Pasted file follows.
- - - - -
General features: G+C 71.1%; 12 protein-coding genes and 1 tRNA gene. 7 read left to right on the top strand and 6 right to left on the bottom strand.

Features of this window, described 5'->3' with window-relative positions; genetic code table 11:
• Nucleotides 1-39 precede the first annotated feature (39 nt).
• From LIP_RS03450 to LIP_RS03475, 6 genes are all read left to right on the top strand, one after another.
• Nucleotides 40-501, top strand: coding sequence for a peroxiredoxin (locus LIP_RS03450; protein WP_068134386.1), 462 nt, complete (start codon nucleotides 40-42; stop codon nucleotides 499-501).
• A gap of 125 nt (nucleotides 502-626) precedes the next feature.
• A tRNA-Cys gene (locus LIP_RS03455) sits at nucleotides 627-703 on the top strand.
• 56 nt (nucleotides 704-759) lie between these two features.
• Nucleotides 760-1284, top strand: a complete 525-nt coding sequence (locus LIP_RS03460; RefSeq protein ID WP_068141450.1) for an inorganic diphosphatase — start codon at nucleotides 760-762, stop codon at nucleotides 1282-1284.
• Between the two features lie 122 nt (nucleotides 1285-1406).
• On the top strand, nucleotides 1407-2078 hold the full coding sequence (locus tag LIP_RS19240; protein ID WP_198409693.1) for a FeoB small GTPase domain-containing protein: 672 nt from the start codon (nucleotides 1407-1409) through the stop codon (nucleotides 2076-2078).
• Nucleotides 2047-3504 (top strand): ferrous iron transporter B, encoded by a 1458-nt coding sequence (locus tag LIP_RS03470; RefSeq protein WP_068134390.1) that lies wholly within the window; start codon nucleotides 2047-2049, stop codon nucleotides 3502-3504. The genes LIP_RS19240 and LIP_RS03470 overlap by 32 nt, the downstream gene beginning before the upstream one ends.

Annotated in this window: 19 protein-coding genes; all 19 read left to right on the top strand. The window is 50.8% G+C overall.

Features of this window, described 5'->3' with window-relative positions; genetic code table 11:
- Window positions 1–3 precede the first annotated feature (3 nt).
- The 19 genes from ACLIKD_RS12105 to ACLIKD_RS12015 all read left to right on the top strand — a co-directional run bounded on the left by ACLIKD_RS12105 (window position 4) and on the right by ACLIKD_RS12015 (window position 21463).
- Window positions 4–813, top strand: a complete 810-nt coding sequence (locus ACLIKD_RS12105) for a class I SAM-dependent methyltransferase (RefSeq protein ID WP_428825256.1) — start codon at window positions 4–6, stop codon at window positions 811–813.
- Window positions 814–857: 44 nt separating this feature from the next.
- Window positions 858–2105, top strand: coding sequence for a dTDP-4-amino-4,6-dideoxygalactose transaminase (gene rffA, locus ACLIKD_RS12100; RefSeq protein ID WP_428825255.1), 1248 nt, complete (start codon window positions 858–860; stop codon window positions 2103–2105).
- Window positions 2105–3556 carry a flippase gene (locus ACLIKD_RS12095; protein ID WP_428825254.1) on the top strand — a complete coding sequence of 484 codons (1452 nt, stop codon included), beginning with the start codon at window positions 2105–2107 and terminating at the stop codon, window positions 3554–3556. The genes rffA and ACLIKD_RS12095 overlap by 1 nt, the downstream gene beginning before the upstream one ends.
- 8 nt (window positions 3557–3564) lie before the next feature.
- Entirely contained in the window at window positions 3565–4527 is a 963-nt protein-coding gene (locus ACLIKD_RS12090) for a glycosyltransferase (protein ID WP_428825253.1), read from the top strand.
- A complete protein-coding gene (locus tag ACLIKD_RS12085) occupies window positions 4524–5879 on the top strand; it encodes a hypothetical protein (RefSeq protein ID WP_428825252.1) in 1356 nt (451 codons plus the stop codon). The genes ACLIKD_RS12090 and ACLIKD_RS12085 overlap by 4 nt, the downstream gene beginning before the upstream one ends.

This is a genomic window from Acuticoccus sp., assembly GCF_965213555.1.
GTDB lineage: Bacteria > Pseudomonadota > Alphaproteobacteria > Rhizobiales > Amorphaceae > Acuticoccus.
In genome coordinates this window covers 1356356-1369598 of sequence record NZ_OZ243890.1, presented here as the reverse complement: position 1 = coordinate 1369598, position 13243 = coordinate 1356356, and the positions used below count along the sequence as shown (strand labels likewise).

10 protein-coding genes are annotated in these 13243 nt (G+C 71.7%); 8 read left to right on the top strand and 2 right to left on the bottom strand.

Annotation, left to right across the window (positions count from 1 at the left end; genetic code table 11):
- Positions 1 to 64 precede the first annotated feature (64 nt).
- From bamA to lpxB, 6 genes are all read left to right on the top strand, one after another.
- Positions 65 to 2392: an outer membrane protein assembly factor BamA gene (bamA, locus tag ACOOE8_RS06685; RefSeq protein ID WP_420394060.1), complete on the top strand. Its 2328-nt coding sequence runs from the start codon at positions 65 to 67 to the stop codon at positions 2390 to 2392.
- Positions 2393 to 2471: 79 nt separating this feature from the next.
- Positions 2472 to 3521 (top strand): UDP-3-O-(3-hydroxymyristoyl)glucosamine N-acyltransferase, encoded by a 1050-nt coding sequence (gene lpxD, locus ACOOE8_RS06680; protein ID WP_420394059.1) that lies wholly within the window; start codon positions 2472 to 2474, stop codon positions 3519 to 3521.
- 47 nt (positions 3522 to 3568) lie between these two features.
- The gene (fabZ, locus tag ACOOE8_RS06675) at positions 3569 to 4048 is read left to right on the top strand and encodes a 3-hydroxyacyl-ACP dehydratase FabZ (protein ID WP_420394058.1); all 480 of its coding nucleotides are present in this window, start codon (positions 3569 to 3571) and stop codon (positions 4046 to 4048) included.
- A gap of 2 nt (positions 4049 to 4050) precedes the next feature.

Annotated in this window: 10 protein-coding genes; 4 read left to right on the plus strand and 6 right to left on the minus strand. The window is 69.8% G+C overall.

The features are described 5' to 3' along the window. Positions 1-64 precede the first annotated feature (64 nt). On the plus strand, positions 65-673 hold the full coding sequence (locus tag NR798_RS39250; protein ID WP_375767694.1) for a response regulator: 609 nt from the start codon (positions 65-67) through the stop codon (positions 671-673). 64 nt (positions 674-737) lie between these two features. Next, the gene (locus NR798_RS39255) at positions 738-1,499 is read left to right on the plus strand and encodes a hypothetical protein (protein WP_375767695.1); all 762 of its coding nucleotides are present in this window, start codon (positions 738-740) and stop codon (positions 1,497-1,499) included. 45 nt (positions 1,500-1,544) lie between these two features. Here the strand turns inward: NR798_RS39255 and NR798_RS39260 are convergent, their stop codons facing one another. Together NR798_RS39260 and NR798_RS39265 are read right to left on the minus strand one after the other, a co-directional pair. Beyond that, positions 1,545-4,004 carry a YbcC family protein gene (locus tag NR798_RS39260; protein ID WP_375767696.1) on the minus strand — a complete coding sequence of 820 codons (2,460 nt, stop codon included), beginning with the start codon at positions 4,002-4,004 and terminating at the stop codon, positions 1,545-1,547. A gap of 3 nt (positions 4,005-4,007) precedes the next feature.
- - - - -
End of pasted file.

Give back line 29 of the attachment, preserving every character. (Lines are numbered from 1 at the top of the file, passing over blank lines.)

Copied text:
- Positions 1 to 64 precede the first annotated feature (64 nt).